By Amy Toole
At The Starting Line
As I approached my thirtieth birthday, I was ready for a change. After graduating from college and working for several years at a nonprofit organization, I felt settled and comfortable with life. But I had always wanted to travel and was craving adventure. I decided to put my education degree to use and do some traveling at the same time, and in 2017, I moved from Jacksonville, Florida to Seoul, South Korea to teach English. After years of routine and familiarity, this change was a shock.
There was so much about life in Korea that I loved, but it was also isolating. With few co-workers, an empty social calendar, and lots of free time, I knew I needed to make friends. In the past, I made friends by joining groups with members who had similar interests as me. Some of my communities in Florida included a book club, a food society, and a bible study. This time I decided to try the same strategy, but with a different hobby: running.
Looking For Connection: Start With What You Know
Uprooting my life gave me a fresh appreciation of the importance of community. One community that added value to my life was the Seoul Flyers running club. Joining this club reaffirmed my understanding of community as a group of individuals who share similar interests and goals, provide a sense of belonging, and offer opportunities to contribute in meaningful ways.
I had been a runner for most of my life but had not been part of a running group since high school. Meeting up with other runners would allow me to exercise, meet other people, and explore the city. My first step from isolation to connection was an internet search for “running clubs in Seoul.” One of the search results was for the Seoul Flyers, a group of expatriates and Koreans that held multiple weekly runs around town. When I saw that they welcomed runners of all ability levels, I decided to try it out.
Finding Community: Just Show Up
I was quite nervous the first time I attended a Saturday morning run with the Seoul Flyers. I usually feel anxiety meeting new people, and this would be my first attempt running with a group in many years. What if I couldn’t keep up? The group members quickly put me at ease, though – they were very friendly and welcoming! At the beginning of the meetup, everyone introduced themselves and shared a little about their athletic experience. The group leaders made sure I knew the running route and several runners jogged alongside to welcome me to the group.
When I finished that first run, the faster runners were standing around the finish line, cheering on everyone else. There was so much laughter! Even though it was my first time meeting everyone, the spirit of camaraderie was undeniable. I felt inspired to trade in my solo runs for group runs and be a part of this community.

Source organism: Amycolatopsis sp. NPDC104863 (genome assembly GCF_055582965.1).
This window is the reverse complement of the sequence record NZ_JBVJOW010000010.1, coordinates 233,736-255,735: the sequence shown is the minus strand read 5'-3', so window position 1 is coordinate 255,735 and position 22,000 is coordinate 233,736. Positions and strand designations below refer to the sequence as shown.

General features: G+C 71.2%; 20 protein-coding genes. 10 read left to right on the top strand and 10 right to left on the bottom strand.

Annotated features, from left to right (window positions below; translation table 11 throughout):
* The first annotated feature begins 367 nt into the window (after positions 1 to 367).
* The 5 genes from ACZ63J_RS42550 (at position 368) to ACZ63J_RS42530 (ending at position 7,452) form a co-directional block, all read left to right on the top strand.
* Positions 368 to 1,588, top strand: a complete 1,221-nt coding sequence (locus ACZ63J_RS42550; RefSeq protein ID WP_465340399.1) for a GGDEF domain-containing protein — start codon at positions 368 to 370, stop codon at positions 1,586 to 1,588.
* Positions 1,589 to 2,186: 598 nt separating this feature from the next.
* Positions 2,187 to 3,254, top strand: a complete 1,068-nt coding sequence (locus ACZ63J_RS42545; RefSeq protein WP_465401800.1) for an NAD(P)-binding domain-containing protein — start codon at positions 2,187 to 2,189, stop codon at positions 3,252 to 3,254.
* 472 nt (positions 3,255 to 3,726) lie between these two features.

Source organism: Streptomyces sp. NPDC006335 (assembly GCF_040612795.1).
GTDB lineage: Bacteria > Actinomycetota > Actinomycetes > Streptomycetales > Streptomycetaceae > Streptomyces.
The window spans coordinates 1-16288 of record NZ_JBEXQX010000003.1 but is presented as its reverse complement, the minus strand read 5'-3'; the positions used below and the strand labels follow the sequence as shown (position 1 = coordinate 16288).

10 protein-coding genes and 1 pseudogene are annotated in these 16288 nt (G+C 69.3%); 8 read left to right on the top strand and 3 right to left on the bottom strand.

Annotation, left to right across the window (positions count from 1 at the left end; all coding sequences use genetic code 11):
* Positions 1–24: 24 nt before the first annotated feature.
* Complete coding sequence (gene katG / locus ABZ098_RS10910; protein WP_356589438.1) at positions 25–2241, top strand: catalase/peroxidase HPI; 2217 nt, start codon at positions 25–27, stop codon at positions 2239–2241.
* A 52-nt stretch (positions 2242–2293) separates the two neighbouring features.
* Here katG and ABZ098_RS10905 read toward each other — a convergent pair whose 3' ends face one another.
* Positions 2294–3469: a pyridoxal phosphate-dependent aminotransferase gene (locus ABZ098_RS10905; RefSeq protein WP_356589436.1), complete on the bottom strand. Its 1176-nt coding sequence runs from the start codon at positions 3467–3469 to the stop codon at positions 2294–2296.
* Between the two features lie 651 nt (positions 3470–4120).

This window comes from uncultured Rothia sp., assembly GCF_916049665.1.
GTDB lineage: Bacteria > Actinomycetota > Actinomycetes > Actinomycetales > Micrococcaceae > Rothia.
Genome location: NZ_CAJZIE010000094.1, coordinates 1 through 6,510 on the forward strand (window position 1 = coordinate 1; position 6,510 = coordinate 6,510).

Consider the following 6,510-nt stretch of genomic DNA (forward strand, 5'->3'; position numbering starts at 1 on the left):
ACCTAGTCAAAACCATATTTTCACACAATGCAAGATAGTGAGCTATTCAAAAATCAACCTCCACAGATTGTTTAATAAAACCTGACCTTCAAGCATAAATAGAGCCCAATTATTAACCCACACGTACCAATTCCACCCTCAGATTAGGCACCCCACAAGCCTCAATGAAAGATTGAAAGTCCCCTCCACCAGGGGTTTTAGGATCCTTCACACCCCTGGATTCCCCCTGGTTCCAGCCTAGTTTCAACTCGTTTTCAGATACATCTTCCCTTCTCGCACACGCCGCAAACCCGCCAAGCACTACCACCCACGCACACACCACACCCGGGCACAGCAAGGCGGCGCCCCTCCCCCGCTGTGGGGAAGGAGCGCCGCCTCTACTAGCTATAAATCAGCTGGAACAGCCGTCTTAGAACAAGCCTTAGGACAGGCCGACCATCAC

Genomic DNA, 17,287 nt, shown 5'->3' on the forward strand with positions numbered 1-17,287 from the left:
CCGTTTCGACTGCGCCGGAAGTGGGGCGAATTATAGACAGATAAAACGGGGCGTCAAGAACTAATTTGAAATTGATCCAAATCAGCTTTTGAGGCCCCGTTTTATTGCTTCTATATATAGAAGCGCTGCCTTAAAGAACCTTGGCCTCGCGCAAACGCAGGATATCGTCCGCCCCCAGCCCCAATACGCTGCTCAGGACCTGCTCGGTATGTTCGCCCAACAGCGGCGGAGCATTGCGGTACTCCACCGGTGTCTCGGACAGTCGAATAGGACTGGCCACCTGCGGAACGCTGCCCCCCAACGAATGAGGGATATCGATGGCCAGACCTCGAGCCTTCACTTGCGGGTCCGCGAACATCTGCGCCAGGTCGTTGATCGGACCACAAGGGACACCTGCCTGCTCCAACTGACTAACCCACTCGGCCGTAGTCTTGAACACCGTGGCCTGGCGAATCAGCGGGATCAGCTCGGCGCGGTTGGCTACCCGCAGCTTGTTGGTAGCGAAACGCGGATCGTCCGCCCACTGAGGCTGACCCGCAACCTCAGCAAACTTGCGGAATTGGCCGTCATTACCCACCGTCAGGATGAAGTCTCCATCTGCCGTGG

Belonging To A Community
Each weekly run was followed by a visit to a local restaurant or cafe, where we sat around and chatted with one another. There were many Saturday mornings when I spent more time at the café than I did running! No matter who I sat next to, we had enough in common to easily begin a conversation. Many of us shared common traits, like teaching or living abroad, and there was a rich diversity underlying these similarities that I never tired exploring. We could talk about the challenges of learning a new language, the joy of successfully navigating bureaucratic processes, or the pain of missing an event back home.
The sense of connection extended beyond social outings to our group runs. While there was friendly competition amongst some of the runners, there was also a lot of support. Individuals would encourage others by running alongside them, by giving high-fives as they passed, and by cheering at the finish line. Sometimes I was the one in need of an encouraging word and other times I was the one cheering people on. Offering words of encouragement helped to redirect my attention away from my problems and onto lifting others up. Offering support, cheering others on, and celebrating accomplishments goes a long way in building solidarity in a group.
Talking with other Seoul Flyers helped me identify some running goals. After years of running on my own, I finally had a group of people to bounce ideas off of. Korea is very mountainous, and one of the things I wanted to work on was trail running. The Flyers included a group of seasoned trail runners and once they found out I was interested, they invited me on some of their outings. It was challenging to navigate uneven terrain, but over time I got stronger. I polled the other runners to get advice on how to improve, and eventually I completed a trail half marathon. I was proud of this accomplishment, and it was even more special because of the support and cheers from other runners.
I loved living in Korea, and the time was even more memorable because of the friendships I made along the way. The Seoul Flyers provided a sense of familiarity and comfort, which then energized me to face new challenges. Facing uncertain situations can be daunting, but joining this club taught me a valuable lesson: I didn’t have to know the entire course before I started the race. I just had to show up at the starting line.